NASA is using drones to measure changes in ice sheets • Earth.com
NASA satellites have played a crucial role in detecting how ice sheets in the Arctic and the Antarctic have lost mass in the past decades. However, they have significantly struggled to measure fine details regarding how variations in snow depth on the surface of the ice affected the thickness of these glaciers.
Since snow blows almost constantly all around an ice sheet and piles on its surface over several years, scientists need to make sure that the thickness changes detected by satellite imagery are not just caused by a single snowfall event (or the lack of it).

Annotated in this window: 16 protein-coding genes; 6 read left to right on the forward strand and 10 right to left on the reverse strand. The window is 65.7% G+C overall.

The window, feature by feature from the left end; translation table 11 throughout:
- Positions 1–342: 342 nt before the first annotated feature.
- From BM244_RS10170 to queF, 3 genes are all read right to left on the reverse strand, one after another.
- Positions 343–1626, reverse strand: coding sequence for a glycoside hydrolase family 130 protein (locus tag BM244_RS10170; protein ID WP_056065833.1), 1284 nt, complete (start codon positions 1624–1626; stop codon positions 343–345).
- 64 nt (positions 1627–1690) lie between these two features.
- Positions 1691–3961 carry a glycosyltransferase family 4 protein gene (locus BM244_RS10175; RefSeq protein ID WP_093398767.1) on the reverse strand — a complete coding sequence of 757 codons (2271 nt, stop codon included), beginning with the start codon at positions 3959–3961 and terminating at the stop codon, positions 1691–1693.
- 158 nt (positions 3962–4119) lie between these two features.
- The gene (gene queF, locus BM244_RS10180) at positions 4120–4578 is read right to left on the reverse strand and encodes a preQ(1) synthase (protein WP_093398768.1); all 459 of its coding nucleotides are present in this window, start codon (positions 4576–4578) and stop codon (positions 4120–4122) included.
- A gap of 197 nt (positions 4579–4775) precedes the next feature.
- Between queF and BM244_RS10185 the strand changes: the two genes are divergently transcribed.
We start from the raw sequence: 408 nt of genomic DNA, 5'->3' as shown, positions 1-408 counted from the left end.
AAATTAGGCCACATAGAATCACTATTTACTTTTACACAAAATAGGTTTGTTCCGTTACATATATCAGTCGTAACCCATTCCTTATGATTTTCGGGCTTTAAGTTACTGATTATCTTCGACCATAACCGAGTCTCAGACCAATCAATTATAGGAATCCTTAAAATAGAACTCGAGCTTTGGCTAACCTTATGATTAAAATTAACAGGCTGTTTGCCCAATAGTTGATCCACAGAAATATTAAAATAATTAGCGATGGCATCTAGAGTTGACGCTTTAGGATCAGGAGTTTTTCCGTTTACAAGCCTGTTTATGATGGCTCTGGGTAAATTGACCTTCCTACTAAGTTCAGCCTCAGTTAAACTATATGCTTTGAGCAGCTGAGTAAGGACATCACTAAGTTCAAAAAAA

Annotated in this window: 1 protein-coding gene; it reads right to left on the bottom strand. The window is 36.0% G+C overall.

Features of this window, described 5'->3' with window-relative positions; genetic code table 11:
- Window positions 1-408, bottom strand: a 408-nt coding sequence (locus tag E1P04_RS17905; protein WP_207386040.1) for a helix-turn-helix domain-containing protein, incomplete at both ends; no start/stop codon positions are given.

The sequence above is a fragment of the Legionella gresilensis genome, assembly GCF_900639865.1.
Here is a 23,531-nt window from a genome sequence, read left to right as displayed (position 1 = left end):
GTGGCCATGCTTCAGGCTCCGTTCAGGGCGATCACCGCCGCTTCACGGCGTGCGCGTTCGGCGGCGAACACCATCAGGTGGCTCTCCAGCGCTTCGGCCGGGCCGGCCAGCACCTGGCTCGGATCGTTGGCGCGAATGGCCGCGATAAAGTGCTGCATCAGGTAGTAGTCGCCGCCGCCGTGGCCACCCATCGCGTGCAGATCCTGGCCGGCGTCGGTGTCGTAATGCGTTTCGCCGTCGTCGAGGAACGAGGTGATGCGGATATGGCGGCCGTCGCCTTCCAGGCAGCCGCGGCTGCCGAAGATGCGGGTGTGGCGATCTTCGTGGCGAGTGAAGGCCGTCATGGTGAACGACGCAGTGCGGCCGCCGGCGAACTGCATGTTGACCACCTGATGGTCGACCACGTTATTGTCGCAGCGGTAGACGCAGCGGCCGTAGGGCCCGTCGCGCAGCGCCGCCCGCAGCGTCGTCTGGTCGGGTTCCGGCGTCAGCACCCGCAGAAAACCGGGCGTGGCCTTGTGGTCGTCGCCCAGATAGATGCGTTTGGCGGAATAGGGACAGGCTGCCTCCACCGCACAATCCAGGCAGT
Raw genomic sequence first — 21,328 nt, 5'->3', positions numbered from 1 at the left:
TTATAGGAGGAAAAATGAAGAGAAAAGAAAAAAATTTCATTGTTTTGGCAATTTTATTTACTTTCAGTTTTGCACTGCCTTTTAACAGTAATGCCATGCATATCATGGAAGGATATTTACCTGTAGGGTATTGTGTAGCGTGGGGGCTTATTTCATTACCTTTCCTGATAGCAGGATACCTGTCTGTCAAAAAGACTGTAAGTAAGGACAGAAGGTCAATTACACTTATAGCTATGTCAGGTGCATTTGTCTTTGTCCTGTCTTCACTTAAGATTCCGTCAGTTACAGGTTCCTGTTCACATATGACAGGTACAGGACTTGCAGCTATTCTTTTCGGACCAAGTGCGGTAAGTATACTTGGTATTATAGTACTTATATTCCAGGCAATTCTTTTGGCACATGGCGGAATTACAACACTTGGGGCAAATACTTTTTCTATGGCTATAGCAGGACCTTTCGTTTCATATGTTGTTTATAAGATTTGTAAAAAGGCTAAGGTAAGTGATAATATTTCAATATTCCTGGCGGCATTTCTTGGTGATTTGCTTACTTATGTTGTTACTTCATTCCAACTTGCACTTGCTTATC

According to NASA scientists, a way to overcome these problems is to use highly proficient drones that could fly for several days over the ice sheets and measure the depth of snow accumulating on top of sea ice.
Currently, the researchers are testing the performance of Vanilla Unmanned, a fixed-wing drone which can carry an instrument that uses radar to measure snow depth. The drone is equipped with heating…